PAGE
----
Since the start of the year I’ve been on attachment at the National Theatre Studio, taking some time out to think about my practice in theatre and trying to get my assumptions shaken and my habituations disturbed by people who are smarter than me. The most unexpected turn in this incredibly valuable process has been a complete reframing of my anxiety and discomfort around scripts. Often I’ve worked without scripts, except as a record of what’s already happened in the making of a piece — for all sorts of reasons, the model of writing a script in advance which is then handed on to a director, a bunch of actors, a creative team to “interpret” really bothers me. But an early intervention in this reflective process made me wonder if, when I turned my back (mostly) on scripted work a few years ago, I could instead have asked myself a more liberating question. If I don’t like how scripts are and what they do, what else might they be instead? What other models could we turn to, to make a different kind of script that could allay all those political / ethical / aesthetic / methodological concerns by which I’ve been constrained?
I’ve just spent the last week of my attachment working with some of the actors currently resident at the National on this constellation of questions, and in particular, looking at a bunch of possible examples from other areas of artistic practice. It’s really instructive to note the incredibly rudimentary technology of the play-script/text (great at indicating words to be spoken, but tending from lousy downwards at anything else) when compared with some of what’s happened in poetry, music and visual art over the past fifty or more years.
Below is a selection of some of the ’scores’ (a loose word, but serviceable in the circumstances) that we’ve worked with this week. Some of these are intended as works to be performed, one way or another, and some are not; none of them are intended to be realized as theatre pieces, but we found that many of them could successfully be ’staged’ (especially given more time than we had). A whole bunch of other questions about authorship, interpretation and fidelity immediately open up, but that’s fine. There will be other weeks, other attachments.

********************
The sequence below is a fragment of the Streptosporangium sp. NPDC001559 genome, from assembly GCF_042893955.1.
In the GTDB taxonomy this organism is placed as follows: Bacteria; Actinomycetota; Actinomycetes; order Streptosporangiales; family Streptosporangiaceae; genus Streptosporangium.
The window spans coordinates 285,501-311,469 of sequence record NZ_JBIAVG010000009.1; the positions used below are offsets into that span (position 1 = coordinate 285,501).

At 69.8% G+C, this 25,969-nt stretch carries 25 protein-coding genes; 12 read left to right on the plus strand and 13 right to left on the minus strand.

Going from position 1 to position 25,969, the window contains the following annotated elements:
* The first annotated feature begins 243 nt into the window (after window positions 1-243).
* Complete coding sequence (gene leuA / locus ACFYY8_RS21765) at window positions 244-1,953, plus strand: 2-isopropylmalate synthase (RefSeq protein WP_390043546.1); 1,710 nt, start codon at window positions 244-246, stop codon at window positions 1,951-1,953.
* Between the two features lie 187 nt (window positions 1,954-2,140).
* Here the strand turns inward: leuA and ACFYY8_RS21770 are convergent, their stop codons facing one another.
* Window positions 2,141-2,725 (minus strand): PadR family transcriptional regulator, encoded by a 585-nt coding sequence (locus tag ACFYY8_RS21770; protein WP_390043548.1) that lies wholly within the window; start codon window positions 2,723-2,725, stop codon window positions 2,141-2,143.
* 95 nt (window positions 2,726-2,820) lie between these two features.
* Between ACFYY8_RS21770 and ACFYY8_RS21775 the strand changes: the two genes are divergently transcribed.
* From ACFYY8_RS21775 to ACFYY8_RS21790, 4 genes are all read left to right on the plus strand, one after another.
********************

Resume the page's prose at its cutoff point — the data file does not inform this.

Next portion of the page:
Asking “what else could scripts look like?” is not specifically or necessarily about breaking conventions or destroying theatre as we now know it, but simply about enlarging currently meagre resources — not only for the writer, but for everyone involved in theatre practice. To ask what else a script can be is of course to ask what more theatre can do, what more can be done with it: and how we describe our ideas in sharing them, how we notate our work, radically changes what we are able to imagine it’s possible for our work to do.
How would you perform these scores?
Michael Basinski, from The Germ of Creativity (2003)
Jean-Michel Basquiat, ‘Carbon Dating System Versus Scratchproof Tape’ (1982)
Cathy Berberian, from Stripsody (1966)
Cornelius Cardew, ‘Schooltime Special’ (1968)
Cornelius Cardew, from Treatise (1963-67)
Bob Cobbing & Jeremy Adler, from Notes from the Correspondence (1980)
Ken Friedman, ‘Center Piece’ (2003)
David Miller, Untitled (Visual Sonnets)
Franz Mon, ‘Kandidat der Kanalisation’ (1997)
Jeff Nuttall, from Pieces of Poetry (1966)
Maggie O’Sullivan, from murmur (tasks of mourning) (2004)
Cy Twombly, ‘Apollo and the Artist’ (1975)
and three by me:
from Blurt Studies (2009)
‘gospel’ from Wonderful Christmastime (2009)
from ‘handprint/mouth configuration schematic (ON THE FLY)’ (collaboration with Jonny Liron, 2009)